A new point of view in a familiar place. My day began by taking a bus from Sicily, through Calabria and into Puglia — all beautiful areas, but the night ride is something unique. As my friend Fabio would later say, “You cross southern Italy by bus and you expect nothing to happen? Anything could happen!” This is not the Fabio that belongs on a romance novel cover. He is from Monopoli, Puglia and studies medicine. He helps his father with their taxi business, and he helps his friends get out of trouble. Friends like me.

Anything can happen, that’s why we travel to southern Italy. PugliaIt’s a far cry from the Piedmont palazzos and the Tuscan villas. But that is part of its allure. I drag my bags into the station looking for the train headed for Martina Franca. There is no sign. There is no conductor at 7:00 in the morning. I have to make an educated guess: small town, small train, small track. Maybe a track at the end of the station? The back of the station? The back where the bus dropped me off. I double check the big yellow time tables that are on the walls and, sure enough, my guess pays off. I’m on my two-and-a-half-hour train ride to Martina Franca – about 70 kms away.

I pass out. The rocking of the train helps me catch up on the sleep that I couldn’t get on the bus. At around 9:30 I get a text from Sonja, my colleague who was kind enough to pick me up from the station: “I’m here.“

I drop my bags in the back of the van and we head for breakfast. Sonja is a light-framed, two-handed cappuccino drinker. We head straight for the bar and get three cappuccinos and one café macchiato, for the two of us. We wash that down with a few mezzatonda: a pastry popular in Puglia’s Murgia filled with cream and blackberry jam. That will do it. I’ve had my coffee and pastry fix. Let’s get to the bikes.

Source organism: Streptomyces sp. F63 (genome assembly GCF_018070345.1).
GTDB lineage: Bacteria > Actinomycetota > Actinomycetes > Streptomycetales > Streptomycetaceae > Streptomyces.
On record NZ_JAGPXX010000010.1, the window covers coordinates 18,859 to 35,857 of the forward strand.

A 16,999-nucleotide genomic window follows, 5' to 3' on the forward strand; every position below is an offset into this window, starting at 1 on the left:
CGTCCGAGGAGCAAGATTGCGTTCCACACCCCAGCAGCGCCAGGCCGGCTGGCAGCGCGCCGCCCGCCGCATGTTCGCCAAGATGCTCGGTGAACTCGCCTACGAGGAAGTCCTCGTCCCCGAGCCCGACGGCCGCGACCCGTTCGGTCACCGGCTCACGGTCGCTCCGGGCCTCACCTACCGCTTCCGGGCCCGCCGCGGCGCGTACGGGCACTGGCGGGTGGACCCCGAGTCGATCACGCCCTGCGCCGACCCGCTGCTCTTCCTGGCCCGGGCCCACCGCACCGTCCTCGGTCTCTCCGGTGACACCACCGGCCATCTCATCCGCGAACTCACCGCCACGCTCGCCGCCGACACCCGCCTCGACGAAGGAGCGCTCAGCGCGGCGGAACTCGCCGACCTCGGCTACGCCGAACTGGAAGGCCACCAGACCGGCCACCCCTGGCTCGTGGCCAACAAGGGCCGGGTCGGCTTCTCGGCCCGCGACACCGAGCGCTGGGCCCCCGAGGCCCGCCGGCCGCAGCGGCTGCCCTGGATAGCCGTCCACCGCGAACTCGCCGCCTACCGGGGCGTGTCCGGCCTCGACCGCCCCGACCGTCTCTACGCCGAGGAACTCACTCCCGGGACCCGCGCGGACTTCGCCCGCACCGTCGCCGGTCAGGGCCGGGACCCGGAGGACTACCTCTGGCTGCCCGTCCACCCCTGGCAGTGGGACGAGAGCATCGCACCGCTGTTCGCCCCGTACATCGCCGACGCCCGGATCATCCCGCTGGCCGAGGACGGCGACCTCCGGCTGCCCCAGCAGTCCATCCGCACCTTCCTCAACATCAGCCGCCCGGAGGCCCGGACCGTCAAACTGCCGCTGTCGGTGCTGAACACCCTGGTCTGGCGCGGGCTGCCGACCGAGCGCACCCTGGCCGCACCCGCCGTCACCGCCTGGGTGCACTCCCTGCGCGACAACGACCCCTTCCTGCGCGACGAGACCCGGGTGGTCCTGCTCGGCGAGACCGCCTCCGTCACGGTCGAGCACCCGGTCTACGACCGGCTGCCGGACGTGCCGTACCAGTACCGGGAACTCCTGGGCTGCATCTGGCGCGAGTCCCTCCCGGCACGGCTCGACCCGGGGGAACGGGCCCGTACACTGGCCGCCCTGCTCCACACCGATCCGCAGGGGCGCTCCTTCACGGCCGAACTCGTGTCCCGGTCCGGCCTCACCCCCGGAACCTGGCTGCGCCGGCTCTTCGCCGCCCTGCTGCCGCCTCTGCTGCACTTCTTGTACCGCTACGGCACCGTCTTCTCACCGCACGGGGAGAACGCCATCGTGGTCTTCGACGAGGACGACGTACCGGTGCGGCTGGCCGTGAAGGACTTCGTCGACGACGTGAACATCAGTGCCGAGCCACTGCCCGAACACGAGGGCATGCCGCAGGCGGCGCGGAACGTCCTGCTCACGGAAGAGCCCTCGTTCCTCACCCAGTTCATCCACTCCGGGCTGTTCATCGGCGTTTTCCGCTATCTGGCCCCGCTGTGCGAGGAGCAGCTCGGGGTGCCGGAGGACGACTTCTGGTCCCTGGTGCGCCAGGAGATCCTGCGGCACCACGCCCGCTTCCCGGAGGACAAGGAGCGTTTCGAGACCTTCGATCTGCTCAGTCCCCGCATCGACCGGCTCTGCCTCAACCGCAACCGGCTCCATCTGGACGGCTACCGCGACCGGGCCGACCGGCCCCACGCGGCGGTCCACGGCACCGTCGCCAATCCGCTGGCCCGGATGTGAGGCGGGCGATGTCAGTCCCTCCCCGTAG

The ride to our base is simple. About ten minutes away from Martina Franca in a couple of trulli: those characteristic cone-topped houses. Puglia TrulloHistorically they were a means of tax evasion. Now they house Sonja, myself, and our other colleague Diane who has been working on all kinds of trip details such as written instructions and .gpx files. She’s happy to see me.

There is something uncommonly romantic about tuning bikes in the front yard of a trullo pugliese. Between each prep, I look around me and appreciate my surroundings at every wretch stroke. I live in southern Italy, and there is something familiar about this part of the world. It is a very comfortable place where the people and environment make you feel at home.

At lunch we go for a ride. The rolling countryside is alive with the feel of spring. The orange blossoms are blooming and at the top of every small ride sits another trullo. We stop for some simple focaccia for lunch: ham and local caciocavallo cheese, or broccoli and local mushrooms. We keep it light since we still have a few kilometers until we get back to our trullo. And then it’s showers, time to organize the trailer, upload the routes to the Garmins and a few other tasks before the day is done.

The afternoon sun presses down. Puglia SunsetIt is usually warmer in the afternoon around here. The morning will often bring rain and the late-day sunlight just makes the rest of the day humid. But not in our trullo, where the temperatures stay cool throughout the day and night. So cool in fact that we have to turn on the heat in the evening. A strage fact for Riccardo (the owner of the trullo) since most people don’t ever ask for heat in Puglia.